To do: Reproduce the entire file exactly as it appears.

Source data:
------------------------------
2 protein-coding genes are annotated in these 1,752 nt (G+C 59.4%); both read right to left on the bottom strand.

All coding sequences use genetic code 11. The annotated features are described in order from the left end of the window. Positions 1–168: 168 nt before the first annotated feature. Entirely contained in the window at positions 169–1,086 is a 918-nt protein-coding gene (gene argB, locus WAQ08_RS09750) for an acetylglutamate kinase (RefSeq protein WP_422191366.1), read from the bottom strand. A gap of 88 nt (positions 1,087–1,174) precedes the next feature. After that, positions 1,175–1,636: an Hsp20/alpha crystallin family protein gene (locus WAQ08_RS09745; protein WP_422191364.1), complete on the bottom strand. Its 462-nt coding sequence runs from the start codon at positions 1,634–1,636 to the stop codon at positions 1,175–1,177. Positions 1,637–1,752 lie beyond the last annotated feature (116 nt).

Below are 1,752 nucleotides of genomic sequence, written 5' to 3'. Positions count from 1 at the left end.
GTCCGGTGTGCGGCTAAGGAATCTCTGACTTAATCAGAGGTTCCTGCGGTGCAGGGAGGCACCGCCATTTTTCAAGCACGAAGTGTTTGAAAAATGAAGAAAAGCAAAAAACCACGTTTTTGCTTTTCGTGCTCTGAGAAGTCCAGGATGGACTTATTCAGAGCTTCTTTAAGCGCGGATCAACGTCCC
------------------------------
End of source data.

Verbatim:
2 protein-coding genes are annotated in these 1,752 nt (G+C 59.4%); both read right to left on the bottom strand.

All coding sequences use genetic code 11. The annotated features are described in order from the left end of the window. Positions 1–168: 168 nt before the first annotated feature. Entirely contained in the window at positions 169–1,086 is a 918-nt protein-coding gene (gene argB, locus WAQ08_RS09750) for an acetylglutamate kinase (RefSeq protein WP_422191366.1), read from the bottom strand. A gap of 88 nt (positions 1,087–1,174) precedes the next feature. After that, positions 1,175–1,636: an Hsp20/alpha crystallin family protein gene (locus WAQ08_RS09745; protein WP_422191364.1), complete on the bottom strand. Its 462-nt coding sequence runs from the start codon at positions 1,634–1,636 to the stop codon at positions 1,175–1,177. Positions 1,637–1,752 lie beyond the last annotated feature (116 nt).

Below are 1,752 nucleotides of genomic sequence, written 5' to 3'. Positions count from 1 at the left end.
GTCCGGTGTGCGGCTAAGGAATCTCTGACTTAATCAGAGGTTCCTGCGGTGCAGGGAGGCACCGCCATTTTTCAAGCACGAAGTGTTTGAAAAATGAAGAAAAGCAAAAAACCACGTTTTTGCTTTTCGTGCTCTGAGAAGTCCAGGATGGACTTATTCAGAGCTTCTTTAAGCGCGGATCAACGTCCC